(19)
Dryland farming agricultural systems

Research and extension grants may be made under this section for the purposes of carrying out or enhancing research on the utilization of big data for more precise management of dryland farming agricultural systems.

(20)
Hop plant health initiative

(e)
Pulse crop health initiative
(1)
Definitions
In this subsection:
(A)
Initiative

The term “Initiative” means the pulse crop health initiative established by paragraph (2).

(B)
Pulse crop

The term “pulse crop” means dry beans, dry peas, lentils, and chickpeas.

(2)
Establishment
The Secretary shall carry out a pulse crop health competitive research and extension initiative to address the critical needs of the pulse crop industry by developing and disseminating science-based tools and information, including—
(A)
research conducted with respect to pulse crops in the areas of health and nutrition, such as—
(i)
pulse crop diets and the ability of such diets to reduce obesity and associated chronic disease; and
(ii)
the underlying mechanisms of the health benefits of pulse crop consumption;
(B)
research related to the functionality of pulse crops, such as—
(i)
improving the functional properties of pulse crops and pulse crop fractions; and
(ii)
developing new and innovative technologies to improve pulse crops as an ingredient in food products;
(C)
research conducted with respect to pulse crops for purposes of enhancing sustainability and global food security, such as—
(i)
improving pulse crop productivity, nutrient density, and phytonutrient content using plant breeding, genetics, and genomics;
(ii)
improving pest and disease management, including resistance to pests and diseases; and
(iii)
improving nitrogen fixation and water use efficiency to reduce the carbon and energy footprint of agriculture;
(D)
the optimization of systems used in producing pulse crops to reduce water usage; and
(E)
education and technical assistance programs with respect to pulse crops, such as programs—
(i)
providing technical expertise to help food companies include pulse crops in innovative and healthy food; and
(ii)
establishing an educational program to encourage pulse crop consumption in the United States.
(3)
Administration

Paragraphs (4), (7), (8), and (11)(B) of subsection (b) of section 3157 of this title shall apply with respect to the making of a competitive grant under this subsection.

(4)
Priorities
In making competitive grants under this subsection, the Secretary shall provide a higher priority to projects that—
(A)
are multistate, multiinstitutional, and multidisciplinary; and
(B)
include explicit mechanisms to communicate results to the pulse crop industry and the public.
(5)
Authorization of appropriations

There are authorized to be appropriated to carry out this subsection $25,000,000 for each of fiscal years 2014 through 2023.

(f)
Training coordination for food and agriculture protection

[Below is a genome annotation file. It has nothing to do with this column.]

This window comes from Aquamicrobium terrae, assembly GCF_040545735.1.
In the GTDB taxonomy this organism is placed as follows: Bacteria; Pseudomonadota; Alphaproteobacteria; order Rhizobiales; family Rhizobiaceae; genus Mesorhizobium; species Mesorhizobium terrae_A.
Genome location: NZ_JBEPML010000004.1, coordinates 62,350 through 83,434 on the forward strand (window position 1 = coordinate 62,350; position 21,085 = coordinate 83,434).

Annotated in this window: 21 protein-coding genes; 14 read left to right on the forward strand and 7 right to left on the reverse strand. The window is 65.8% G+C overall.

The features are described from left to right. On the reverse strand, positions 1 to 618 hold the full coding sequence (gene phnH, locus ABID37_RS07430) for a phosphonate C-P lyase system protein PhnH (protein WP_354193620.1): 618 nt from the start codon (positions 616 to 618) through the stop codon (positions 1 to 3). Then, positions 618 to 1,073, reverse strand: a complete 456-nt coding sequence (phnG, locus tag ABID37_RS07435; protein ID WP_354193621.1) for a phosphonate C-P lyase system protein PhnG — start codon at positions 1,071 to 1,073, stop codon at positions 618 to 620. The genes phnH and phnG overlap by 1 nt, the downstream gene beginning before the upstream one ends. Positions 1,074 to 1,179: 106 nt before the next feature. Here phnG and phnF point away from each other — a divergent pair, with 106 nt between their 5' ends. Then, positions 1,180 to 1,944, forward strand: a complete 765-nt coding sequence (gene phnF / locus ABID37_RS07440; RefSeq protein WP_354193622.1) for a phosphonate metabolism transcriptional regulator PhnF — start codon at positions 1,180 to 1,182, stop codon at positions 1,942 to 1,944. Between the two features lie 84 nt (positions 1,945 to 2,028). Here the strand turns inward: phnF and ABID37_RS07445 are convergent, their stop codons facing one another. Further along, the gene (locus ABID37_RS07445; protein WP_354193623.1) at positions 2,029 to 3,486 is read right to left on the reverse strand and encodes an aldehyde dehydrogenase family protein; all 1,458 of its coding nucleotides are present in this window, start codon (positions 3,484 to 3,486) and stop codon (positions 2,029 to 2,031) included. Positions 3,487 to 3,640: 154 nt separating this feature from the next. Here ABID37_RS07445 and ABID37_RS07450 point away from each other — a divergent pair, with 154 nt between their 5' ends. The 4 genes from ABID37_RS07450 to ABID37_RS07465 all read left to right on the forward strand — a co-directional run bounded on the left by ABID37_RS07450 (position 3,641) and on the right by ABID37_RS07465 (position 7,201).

(1)
In general

The Secretary shall make a competitive grant to, or enter into a contract or a cooperative agreement with, an eligible entity (described in paragraph (2)) for purposes of establishing an internationally integrated training system to enhance the protection of the food supply in the United States, to be known as the “Comprehensive Food Safety Training Network” (referred to in this subsection as the “Network”).

(2)
Eligibility
(A)
In general
For purposes of this subsection, an eligible entity is a multiinstitutional consortium that includes—
(i)
a nonprofit institution that provides food safety protection training; and
(ii)
one or more training centers in institutions of higher education (as defined in section 1001 of title 20) that have demonstrated expertise in developing and delivering community-based training in food supply and agricultural safety and defense.
(B)
Collective consideration

The Secretary may consider such consortium collectively and not on an institution-by-institution basis.

(3)
Duties of eligible entity
As a condition of receiving a competitive grant or entering into a contract or a cooperative agreement with the Secretary under this subsection, the eligible entity, in cooperation with the Secretary, shall establish and maintain the Network, including by—
(A)
providing basic, technical, management, and leadership training (including by developing curricula) to regulatory and public health officials, producers, processors, and other agribusinesses;
(B)
serving as the hub for the administration of the Network;
(C)
implementing a standardized national curriculum to ensure the consistent delivery of quality training throughout the United States;
(D)
building and overseeing a nationally recognized instructor cadre to ensure the availability of highly qualified instructors;
(E)
reviewing training proposed through the National Institute of Food and Agriculture and other relevant Federal agencies that report to the Secretary on the quality and content of proposed and existing courses;
(F)